Midnight Movies: From the Margin to the Mainstream
(86 minutes, TV-14)
“I hate everything that is normal.”
That immortal line expressed by Alejandro Jodorowsky perfectly sums up Midnight Movies: From the Margin to the Mainstream. This made for television documentary focuses on the six films that populated the midnight format: a trend that has become unanimous with exploitation-like pictures of the 70s. The six features, El Topo, Night of the Living Dead, Pink Flamingos, The Harder They Come, The Rocky Horror Picture Show and Eraserhead contained elements of anti-establishment feelings and were quickly embraced by those who appreciated abnormalities.
Perhaps, the biggest factor of these exploitation flicks was how they provided a collective middle finger to Nixon’s America; in a way, the making and consistent viewings of these envelope-pushing products could be seen as a protest against mainstream norms. And even though this documentary’s goal is the farthest thing from political, it glosses over a turbulent time period that is extremely relevant: which is the biggest problem of this documentary and the equivalent to me writing a review and only mentioning the plot.
However, I cannot be truly upset with this because it never tries to be an observation of the culture behind these films; it is more of a history lesson with the regurgitation of well-known facts. I would be amiss to say that this was not entertaining; in fact, I had a great time watching this. Yet, there was always a little part of me, perhaps a voice in the back of my head, hoping that the filmmaker would dig deeper into the sub-culture or the politic fervor of the 70s.
Instead, the audience is treated to a factual re-telling of how all these movies were bought, distributed and eventually presented in its midnight format. Furthermore, the limited 86-minute runtime prevents focus on any one of these pictures; of course, The Rocky Horror Picture Show gets the most screen time, but I feel like the documentary ‘only scratched the surface’ about these important movies.
Again, I must reiterate that I had a damn fun time with this documentary, I just wish that more time was devoted to each picture; the Jamaican The Harder They Come, a picture I knew very little about, is given the least amount of screen time, which is a shame because that was what I was the most interested in. But I understand that Midnight Movies: From the Margin to the Mainstream is for cinema snobs and the general public alike and the fast pace is intended to keep all parties interested.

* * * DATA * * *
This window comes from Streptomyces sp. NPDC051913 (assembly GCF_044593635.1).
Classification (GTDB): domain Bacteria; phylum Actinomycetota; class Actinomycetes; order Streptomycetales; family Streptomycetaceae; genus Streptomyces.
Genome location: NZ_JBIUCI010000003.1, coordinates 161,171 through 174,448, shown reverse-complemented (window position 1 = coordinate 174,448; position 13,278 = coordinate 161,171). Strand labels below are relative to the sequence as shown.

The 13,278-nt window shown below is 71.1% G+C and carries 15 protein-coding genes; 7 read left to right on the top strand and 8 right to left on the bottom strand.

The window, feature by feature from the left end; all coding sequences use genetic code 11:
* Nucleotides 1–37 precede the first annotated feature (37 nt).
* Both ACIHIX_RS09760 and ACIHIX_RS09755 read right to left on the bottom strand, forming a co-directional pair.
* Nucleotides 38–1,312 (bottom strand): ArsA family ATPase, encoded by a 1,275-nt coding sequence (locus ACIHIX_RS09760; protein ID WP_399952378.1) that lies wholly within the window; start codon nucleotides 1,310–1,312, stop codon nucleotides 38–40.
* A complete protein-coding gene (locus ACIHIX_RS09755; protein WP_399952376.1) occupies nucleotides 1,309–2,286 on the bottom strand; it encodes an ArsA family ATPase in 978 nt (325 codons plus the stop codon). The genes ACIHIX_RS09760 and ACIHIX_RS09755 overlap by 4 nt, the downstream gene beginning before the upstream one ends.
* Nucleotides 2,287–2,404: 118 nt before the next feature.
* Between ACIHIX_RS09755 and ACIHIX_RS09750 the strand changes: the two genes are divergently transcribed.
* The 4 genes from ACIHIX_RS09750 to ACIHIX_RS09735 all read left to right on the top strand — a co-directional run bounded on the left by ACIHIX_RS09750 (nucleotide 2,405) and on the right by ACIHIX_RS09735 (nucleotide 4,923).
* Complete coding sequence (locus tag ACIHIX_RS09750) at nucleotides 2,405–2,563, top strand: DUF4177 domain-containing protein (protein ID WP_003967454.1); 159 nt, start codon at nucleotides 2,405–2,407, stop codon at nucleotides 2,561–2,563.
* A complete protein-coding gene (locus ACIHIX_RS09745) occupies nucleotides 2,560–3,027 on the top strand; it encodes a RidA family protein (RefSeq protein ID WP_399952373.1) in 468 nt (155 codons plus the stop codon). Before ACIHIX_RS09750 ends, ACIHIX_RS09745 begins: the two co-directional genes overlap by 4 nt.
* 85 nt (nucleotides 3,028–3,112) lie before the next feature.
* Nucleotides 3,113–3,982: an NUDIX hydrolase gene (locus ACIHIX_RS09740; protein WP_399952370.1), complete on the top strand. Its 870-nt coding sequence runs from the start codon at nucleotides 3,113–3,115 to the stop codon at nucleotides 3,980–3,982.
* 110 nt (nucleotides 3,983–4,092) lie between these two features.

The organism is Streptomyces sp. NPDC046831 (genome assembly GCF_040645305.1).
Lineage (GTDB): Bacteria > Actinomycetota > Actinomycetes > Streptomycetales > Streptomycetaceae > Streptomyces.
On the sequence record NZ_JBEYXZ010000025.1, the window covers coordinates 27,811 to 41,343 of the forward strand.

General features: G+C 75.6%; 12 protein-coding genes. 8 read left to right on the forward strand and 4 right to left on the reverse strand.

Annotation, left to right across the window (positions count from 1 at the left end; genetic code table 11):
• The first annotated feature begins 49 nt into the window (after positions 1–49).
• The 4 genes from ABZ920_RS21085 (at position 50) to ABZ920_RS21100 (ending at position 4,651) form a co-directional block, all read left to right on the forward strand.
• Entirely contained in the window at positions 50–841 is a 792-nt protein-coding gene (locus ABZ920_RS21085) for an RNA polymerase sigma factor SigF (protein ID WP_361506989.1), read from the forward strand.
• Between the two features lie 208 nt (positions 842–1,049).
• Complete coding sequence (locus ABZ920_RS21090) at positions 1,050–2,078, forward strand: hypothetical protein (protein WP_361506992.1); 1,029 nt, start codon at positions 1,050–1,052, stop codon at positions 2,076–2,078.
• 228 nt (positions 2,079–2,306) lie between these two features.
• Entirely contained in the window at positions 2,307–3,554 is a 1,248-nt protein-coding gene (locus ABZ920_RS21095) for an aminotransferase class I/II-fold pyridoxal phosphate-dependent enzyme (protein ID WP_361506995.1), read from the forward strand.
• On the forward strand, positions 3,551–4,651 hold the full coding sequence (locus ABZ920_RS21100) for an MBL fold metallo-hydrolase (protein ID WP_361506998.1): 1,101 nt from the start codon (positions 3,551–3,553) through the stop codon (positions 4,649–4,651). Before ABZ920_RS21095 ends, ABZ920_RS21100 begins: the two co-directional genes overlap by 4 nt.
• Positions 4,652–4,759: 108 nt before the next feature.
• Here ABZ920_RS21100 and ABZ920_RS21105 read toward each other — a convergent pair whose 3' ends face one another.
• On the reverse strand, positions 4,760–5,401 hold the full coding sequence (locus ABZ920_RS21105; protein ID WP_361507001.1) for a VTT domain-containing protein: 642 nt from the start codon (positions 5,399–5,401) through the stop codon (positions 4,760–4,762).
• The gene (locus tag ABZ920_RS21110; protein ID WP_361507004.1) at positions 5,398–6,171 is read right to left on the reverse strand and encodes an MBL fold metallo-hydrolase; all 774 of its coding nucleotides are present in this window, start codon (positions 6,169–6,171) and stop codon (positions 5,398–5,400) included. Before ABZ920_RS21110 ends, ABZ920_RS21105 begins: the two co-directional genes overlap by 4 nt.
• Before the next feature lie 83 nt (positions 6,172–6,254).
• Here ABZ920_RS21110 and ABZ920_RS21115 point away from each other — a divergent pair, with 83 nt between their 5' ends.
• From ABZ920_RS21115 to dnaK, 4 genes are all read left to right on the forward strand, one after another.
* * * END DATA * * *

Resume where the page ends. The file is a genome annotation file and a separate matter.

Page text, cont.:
For what it is, it does keep a good pace, which results in the perfect build up from film to film: something that keeps the viewer engaged until the inevitable conclusion. And each story beat is enhanced by the wonderful cast of characters that director Stuart Samuels has interviewed: Alejandro Jodorowsky, John Waters, George A. Romero, Richard O’Brien, and most surprisingly David Lynch, who was the highlight of this flick.
In the end, I do not hate this movie: especially as much as my beginning rant insinuates. But I feel that the midnight movie format, as well as these six essential films, is a goldmine of information that could result in a grander in scope documentary. Instead, Midnight Movies: From the Margin to the Mainstream is entertaining enough for its short run time. Though my Alamo Drafthouse viewing policies prevent me from going to anything like these midnight showings, I certainly maintained my deep appreciation for these important flicks: even if I have only seen two of the six represented here.